Back when I was creating Gloomhaven , I was just blundering along, doing all the narrative myself. With Frosthaven , I have so many more resources and people willing to collaborate with me to improve the game in every conceivable way, so it was an obvious step to improve in this way as well. And like many other aspects of board game development, the process has turned out to be so much easier once I brought in a professional , I realized I really should have been doing this from the beginning.
And it’s important to note that this isn’t a compromise of anything . We don’t have to trade the quality of the story to make it less harmful. We can improve all things at the same time, so that this whole experience is just a win-win. There’s nothing to even change mechanically – it’s all narrative . And we can do it in parallel to all the other efforts we are also working on to finish up the game, so that improving the narrative won’t even delay production. All upside, no downside.
One other thing you may be asking is whether these changes to the story are going to cause Frosthaven to lose its edge. Whether it is going to soften the story in an attempt to please everyone, and that is not the case. You are still a group of hardened mercenaries trying to survive in a hostile environment. Hard choices will still have to be made , but I think “choice” is a key word here.
I’ve received plenty of negative feedback over the years about the ending of scenario 3 in Gloomhaven (rightfully so), and the problem there wasn’t necessarily that players were inflicting trauma on children (though that too wasn’t great either), but the main issue was that there wasn’t a real choice. The setup for the scenario did not do a good enough job of telegraphing what was to come so that players could opt out and go down the other path if they wanted.
If you look at the history of Frosthaven I wrote during the Kickstarter, you may notice the religiously fueled colonialism vibes running rampant through it. This itself isn’t an issue. This is how the main human nation behaves in this fantasy reality. But I’ve since become uncomfortable with how the story written in that update forces the player to opt in and become complicit in this behavior without choice . Some people may not be comfortable with that.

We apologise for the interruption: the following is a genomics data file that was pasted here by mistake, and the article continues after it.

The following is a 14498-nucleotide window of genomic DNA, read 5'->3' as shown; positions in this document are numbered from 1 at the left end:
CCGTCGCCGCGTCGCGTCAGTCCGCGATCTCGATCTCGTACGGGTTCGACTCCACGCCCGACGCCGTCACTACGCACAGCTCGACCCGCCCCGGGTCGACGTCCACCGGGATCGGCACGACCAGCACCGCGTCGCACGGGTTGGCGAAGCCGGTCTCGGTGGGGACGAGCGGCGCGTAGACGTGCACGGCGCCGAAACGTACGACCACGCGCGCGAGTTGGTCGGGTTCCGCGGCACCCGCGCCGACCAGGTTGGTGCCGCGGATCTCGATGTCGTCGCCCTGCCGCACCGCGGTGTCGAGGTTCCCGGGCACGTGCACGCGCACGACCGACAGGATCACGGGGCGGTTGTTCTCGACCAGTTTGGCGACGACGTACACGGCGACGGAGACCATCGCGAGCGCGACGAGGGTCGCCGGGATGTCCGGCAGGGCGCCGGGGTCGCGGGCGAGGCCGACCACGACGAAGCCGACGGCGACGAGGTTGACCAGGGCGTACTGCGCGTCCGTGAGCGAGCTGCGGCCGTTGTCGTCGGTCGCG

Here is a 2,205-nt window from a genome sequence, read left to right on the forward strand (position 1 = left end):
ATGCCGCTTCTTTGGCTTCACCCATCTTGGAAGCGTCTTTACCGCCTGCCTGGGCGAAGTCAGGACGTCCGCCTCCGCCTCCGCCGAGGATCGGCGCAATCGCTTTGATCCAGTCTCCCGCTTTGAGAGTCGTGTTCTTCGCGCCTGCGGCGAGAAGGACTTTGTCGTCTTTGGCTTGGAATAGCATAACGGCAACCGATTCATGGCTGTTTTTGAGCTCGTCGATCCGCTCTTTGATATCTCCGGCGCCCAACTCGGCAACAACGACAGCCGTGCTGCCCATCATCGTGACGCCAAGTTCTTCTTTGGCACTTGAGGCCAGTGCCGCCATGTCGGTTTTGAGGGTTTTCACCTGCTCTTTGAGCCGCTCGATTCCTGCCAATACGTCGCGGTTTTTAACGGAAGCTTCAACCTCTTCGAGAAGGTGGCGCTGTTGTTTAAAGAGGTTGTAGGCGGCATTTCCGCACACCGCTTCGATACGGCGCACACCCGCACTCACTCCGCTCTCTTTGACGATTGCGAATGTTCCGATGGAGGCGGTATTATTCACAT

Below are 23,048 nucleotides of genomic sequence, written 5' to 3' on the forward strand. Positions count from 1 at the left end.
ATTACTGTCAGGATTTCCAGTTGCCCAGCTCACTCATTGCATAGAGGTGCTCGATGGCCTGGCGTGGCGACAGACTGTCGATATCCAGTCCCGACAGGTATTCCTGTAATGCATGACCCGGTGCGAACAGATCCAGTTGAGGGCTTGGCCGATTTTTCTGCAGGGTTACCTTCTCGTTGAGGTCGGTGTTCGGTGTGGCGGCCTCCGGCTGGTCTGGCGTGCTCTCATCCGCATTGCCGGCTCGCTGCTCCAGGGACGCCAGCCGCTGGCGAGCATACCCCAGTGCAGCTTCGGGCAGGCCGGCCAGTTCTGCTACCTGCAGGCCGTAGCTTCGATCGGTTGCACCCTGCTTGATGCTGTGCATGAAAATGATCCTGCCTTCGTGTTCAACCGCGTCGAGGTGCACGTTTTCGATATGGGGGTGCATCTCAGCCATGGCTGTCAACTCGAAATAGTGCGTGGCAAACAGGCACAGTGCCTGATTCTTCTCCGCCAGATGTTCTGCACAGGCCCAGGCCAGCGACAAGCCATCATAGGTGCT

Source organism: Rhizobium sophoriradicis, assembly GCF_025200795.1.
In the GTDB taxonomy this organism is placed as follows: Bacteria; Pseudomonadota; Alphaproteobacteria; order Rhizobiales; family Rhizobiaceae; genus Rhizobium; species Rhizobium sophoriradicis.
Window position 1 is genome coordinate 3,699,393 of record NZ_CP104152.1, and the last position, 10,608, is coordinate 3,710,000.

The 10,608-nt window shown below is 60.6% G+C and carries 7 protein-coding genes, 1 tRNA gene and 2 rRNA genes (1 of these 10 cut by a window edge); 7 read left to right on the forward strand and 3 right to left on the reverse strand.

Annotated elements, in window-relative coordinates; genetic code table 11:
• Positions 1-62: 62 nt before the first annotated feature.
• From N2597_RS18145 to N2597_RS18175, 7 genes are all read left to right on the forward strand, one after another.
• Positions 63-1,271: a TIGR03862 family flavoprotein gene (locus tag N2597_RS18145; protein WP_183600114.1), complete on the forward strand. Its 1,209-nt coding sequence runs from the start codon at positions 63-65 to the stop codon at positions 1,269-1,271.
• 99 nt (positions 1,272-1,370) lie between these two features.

So we’ve shifted the story around so that Frosthaven is a separate entity that doesn’t want to, by default, take over by force a territory inhabited by other peoples. The story is still just as rich or richer than before, and certain individuals will still come in, recruiting you to advance the colonialist agendas of the capital, but now the player has agency in how the story plays out , which is always a good thing.
And since I’m kind of laying it all out on the table here, publicly recognizing that Gloomhaven did a lot of things wrong, I would also just like to take a moment to apologize to anyone who was harmed by my ignorance in crafting that story, and I want to thank all the people who have helped me realize my mistakes in the intervening years. We all make mistakes , and the important thing is to learn from them and do our best to reverse any harm that those mistakes cause . There’s more work to do in that regard, but I think making sure Frosthaven doesn’t repeat those mistakes, and talking about the process openly are good first steps.
And finally , I recognize there may be some small percentage of you that will be upset by these developments. You are more than welcome to your own opinions, but voicing those opinions in the comments in a combative, disruptive, or derogatory way is not okay. I would encourage you to simply reach out to [email protected] and request a full refund if you feel strongly enough about it. We’ve already done that for a couple people who didn’t think black lives matter, and we’d be happy to do it again for people who don’t think board games should be a safe space for everyone…